“The double jeopardy of being black and female in a racist and sexist society may well make one less afraid of the sanctions against success. A non-subservient black woman is by definition a transgressive-she is the ultimate outsider. But political activism, with its infusion of a purpose higher than oneself, and the steeling effect of having had to break most of the rules in a society desperately in need of transformation, have added an important depth to my adult life.”ーMamphela Ramphele, A Life
Dr. Mamphele Ramphele is a #womenpioneers, one of the first few females and black medical doctors in South Africa, an anthropologist, an author and lifelong community activist, as a student, anti-apartheid leader, community health practitioner, and a reformist political leader. In the first chapter of the book, she started by telling about her roots, where she came from, grew up in rural SA and her parents as both teachers. I began to engage with the book when she started to tell her struggling to pursue medical school, giving the circumstances that being in a middle class family, being a woman, and black. But grit and perseverance brought her all the way up. And right then around the late 1960s, with Stephen Biko and several other, Dr.Ramphele were the founding members of the Black Consciousness Movement, the powerful SA strand of the struggle for freedom of oppressed peoples of color. This book is well documented of a history of SA Apartheid, pre, during and post events. From the 1970s, the development phase under the Black Consciousness Movement. The 1980s brought in the season of development. And the 1990s, the era of transformation and nation building. All crystal clear outlined by the iron woman who fought in the front line. I had learn so many historic moments and so many important names of the SA Apartheid history.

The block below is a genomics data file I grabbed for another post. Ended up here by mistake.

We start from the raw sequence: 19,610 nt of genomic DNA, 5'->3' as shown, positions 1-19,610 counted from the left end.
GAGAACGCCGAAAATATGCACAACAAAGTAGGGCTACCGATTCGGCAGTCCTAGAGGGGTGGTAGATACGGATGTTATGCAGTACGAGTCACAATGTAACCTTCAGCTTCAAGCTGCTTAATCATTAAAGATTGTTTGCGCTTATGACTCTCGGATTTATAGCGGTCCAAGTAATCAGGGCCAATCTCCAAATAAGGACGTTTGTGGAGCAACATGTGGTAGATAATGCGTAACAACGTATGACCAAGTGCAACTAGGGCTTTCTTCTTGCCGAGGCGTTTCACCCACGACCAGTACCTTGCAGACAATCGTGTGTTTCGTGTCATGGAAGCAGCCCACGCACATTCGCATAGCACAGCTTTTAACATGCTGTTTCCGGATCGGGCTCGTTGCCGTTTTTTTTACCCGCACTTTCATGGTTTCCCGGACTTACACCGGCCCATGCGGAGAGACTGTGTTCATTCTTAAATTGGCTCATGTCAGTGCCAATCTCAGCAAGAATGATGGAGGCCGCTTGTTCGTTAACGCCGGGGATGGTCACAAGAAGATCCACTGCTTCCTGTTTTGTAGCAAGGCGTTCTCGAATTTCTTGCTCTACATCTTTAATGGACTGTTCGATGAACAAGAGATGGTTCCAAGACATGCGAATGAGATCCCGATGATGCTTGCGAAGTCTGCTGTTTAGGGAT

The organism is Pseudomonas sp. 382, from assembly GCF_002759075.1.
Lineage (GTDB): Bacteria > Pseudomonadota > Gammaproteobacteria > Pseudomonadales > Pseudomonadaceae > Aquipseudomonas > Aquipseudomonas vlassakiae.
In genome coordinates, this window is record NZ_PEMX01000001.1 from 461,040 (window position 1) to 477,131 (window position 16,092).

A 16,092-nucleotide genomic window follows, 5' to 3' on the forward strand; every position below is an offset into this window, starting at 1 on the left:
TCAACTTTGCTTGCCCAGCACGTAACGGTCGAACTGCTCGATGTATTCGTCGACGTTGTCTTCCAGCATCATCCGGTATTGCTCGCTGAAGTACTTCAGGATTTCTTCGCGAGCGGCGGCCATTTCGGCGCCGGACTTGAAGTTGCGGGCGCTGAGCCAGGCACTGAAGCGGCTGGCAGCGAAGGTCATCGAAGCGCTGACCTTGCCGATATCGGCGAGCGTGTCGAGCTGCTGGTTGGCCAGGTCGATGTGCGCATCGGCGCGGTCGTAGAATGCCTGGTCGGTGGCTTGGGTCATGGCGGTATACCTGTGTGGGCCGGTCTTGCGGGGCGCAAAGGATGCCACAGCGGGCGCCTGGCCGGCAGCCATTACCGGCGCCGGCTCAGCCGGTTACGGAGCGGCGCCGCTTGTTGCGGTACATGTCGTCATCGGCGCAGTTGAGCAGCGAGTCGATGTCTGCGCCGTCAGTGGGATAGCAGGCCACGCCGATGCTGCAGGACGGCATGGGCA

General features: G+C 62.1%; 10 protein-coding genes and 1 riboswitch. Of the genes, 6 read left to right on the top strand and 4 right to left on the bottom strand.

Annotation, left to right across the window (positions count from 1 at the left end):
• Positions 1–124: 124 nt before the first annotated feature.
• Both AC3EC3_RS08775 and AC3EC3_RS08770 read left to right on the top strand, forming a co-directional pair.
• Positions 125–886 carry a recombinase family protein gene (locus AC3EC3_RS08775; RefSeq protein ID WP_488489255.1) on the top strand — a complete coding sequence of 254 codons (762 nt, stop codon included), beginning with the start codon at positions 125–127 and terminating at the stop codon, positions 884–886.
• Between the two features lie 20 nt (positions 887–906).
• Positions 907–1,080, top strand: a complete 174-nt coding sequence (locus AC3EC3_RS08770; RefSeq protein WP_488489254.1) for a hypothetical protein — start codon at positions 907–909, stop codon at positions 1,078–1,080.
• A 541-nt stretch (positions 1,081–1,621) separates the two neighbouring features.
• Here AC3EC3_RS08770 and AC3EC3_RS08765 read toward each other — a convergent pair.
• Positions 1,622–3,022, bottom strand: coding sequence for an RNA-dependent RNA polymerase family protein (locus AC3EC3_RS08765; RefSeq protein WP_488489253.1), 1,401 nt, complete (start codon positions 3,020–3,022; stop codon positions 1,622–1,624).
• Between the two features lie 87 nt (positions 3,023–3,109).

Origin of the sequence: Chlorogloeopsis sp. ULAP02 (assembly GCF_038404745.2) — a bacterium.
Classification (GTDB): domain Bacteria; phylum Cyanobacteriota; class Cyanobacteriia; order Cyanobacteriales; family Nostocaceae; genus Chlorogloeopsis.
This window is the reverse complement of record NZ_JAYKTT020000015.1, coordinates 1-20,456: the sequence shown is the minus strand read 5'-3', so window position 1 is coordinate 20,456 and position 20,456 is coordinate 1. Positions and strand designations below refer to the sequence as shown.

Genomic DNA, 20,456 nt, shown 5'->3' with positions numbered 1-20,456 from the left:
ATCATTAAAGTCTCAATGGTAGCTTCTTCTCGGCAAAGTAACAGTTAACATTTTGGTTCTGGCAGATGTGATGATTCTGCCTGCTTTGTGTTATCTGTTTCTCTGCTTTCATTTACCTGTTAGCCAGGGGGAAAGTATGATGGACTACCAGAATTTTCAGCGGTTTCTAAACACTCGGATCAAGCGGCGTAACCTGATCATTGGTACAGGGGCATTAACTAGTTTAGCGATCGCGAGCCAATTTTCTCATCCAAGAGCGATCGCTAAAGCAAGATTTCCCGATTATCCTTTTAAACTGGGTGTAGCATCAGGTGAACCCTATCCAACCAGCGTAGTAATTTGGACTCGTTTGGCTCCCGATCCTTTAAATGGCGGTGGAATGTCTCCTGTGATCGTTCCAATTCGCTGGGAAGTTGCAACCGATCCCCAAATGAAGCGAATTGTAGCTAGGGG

One of the important element of this book was also the portrayal of a rough life of a career woman. I really appreciate that Dr.Ramphele shared such an intimate details about her love triangle affair with Steve Biko, difficult relationship and two bitter divorces. She’s utterly vulnerable and honest.Also the details of the apartheid driven government, the banning of her, Biko and many other members that caused lives. While trying to attempt her medical practice, created community clinic to support the poors, being a crucial role in anti-aparthied, she also begin her life as a wife and a mother. This is probably my most favorite part of this book. I truly love her audacity to have challenged a patriarchal society which has no regard for people of color and women.
That said, I am not necessary agree with everything she writes but I do have much respect for her ambition, her contribution to the society and as a woman role model.